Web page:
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Vietnamese in Laos: Studying Away from Home


VIENTIANE, Sep 6 (Reporting ASEAN) – The Lao capital Vientiane has been home for five years to Ha Phương, a nine-year-old student at Kiettisack International School. Her parents, both doctors, work at the Hanoi-Vientiane General Hospital.

Her family lives in a condominium for Vietnamese doctors and nurses working in the hospital. The residential facility has about 50 doctors and nurses from Vietnam.

Dang Ha Phuong (right) and Tang Thi Quynh Anh (middle) talk to writer Phuong Anh Photo: Sithong

Dang Ha Phuong (right) and Tang Thi Quynh Anh (middle) talk to writer Phuong Anh Photo: Sithong

Phuong has formed friendships with the children of her parents’ colleagues. She speaks Vietnamese and eats Vietnamese food. But at school she studies in Lao, one of three other languages she speaks apart from her native Vietnamese. She also speaks Thai and English, taught at school.

Born in Ha Tinh province in the north-central coast of Vietnam, Tang Thi Quynh Anh is a sixth grade student at the Nguyen Du Vietnamese-Lao Bilingual School. Her mother, who is also Vietnamese, teaches at the school.

“There are many Vietnamese students here, so I don’t feel alone. My friends’ parents are working for Vietnamese companies or trading stuff,” Quynh Anh says. “At this school, we often celebrate the festivals of both countries. We have two Happy New Years, two Teachers’ Days, two Independence Days.”

On May 19, “we joined a competition on creating news bulletins to celebrate Uncle Ho’s birthday,” she recounts, referring to Ho Chi Minh, the revered nationalist leader and former president of Vietnam.

She adds that aside from her Vietnamese name, she also has a Lao name, Alina. “I love both names,” she says.

school

Laotian and Vietnamese students of the Nguyen Du Vietnamese-Lao Bilingual School play together Photo: Sithong

Summer in Vietnam  

In Laos, the schoolyear ends in June while summer lasts until mid-August. This is the favourite time of Vietnamese teenagers living in the country known for its national flower, dok champa, because that is when their parents take them back to Vietnam.

Dang Ha Phuong, a Grade 6 student at Nguyen Du school, says: “Within the year, my parents sell electric fans at the Laos-Vietnam border, while I and my seven-year-old brother live with our grandparents in Vientiane. “Since summer is the rainy season, our parents don’t buy and sell stuff. We all go back to visit our grandparents on my mother’s side in Ha Tinh province.”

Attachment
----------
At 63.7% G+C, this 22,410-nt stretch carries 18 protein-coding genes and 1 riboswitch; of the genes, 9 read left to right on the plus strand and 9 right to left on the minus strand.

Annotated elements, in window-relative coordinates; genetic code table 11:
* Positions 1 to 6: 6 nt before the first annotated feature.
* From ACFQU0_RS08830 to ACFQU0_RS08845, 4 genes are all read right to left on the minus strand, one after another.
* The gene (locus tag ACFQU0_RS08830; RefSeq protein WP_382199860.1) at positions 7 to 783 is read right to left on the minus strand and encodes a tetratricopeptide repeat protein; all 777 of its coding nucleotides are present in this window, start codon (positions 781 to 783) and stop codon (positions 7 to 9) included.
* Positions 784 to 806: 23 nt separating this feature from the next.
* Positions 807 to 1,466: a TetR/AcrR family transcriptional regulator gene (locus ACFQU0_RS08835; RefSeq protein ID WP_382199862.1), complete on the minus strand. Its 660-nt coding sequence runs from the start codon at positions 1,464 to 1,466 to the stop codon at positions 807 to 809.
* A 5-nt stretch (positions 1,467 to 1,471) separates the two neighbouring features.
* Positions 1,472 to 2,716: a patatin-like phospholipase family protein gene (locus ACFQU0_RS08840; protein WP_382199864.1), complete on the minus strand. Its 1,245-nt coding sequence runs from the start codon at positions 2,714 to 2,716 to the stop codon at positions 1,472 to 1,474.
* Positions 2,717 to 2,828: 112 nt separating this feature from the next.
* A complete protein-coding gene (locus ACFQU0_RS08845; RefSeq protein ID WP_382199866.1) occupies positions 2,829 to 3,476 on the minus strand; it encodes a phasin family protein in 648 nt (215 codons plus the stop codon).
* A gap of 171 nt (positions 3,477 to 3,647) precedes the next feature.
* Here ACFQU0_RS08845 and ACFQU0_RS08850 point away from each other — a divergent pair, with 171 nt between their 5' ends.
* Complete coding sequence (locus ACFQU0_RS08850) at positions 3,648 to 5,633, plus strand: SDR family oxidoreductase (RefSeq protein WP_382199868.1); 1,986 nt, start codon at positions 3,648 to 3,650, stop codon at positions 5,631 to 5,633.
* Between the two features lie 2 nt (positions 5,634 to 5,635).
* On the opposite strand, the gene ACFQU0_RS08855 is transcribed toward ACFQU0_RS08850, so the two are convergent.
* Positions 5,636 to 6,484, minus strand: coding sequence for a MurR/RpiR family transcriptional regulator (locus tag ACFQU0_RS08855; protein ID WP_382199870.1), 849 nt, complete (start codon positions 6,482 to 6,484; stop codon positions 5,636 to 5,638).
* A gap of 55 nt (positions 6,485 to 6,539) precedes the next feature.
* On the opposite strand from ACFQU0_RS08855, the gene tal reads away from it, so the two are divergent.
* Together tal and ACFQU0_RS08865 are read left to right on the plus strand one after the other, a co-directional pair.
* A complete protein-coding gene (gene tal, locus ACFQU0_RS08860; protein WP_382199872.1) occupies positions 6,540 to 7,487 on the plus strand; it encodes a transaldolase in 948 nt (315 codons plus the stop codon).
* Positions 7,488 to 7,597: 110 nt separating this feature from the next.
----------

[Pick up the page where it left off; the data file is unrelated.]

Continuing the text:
Once back in the province, she says, she gets to play with her cousins, “visit here and there” and enjoy seafood like shrimps and squids, which she craves and misses in landlocked Laos, which has no direct access to the sea. “So delicious!” she says.

For Ha Phuong, a student at Kiettisack International School, summer is when she gets to study her mother tongue, because her school in Vientiane does not teach Vietnamese. On returning to Vientiane, she is more confident to show her parents what she has written in Vietnamese while enjoying the summer vacation in her homeland.

Khamsay talks about missing his grandparents in Vietnam Photo: Sithong

Khamsay talks about missing his grandparents in Vietnam Photo: Sithong

To Khamsay, a ninth grader at Nguyen Du school, summer does not only mean school break. It’s also the time to return to Thanh Hoa province to take care of his grandparents. While both of his parents are busy trading in Laos, his grandparents stay with relatives. During summer with his grandparents, Khamsay does farming and raises cows. This is a good experience, he says, for because Vientiane does not have green fields.

“My parents come home once every three years because they are very busy (in Laos). Every year, I take advantage of the summer time to take care of my grandparents, who are both 90 years old. “Who knows how much longer they will stay with me?”

In general, Vietnamese teenagers like Khamsay who live in Laos enjoy better lives because their parents have higher incomes. But wherever they go, their country will always beckon them home, especially during summer, which offers them a great chance to enjoy life in their homeland.

To read the other two parts of the story, click here and here.

*The original Vietnamese version of this article was published in ‘Red Scarf’ magazine. This feature was produced under the Reporting ASEAN project run by IPS Asia-Pacific and Probe Media Foundation with the support of the ASEAN Foundation and Japan – ASEAN Solidarity Fund.

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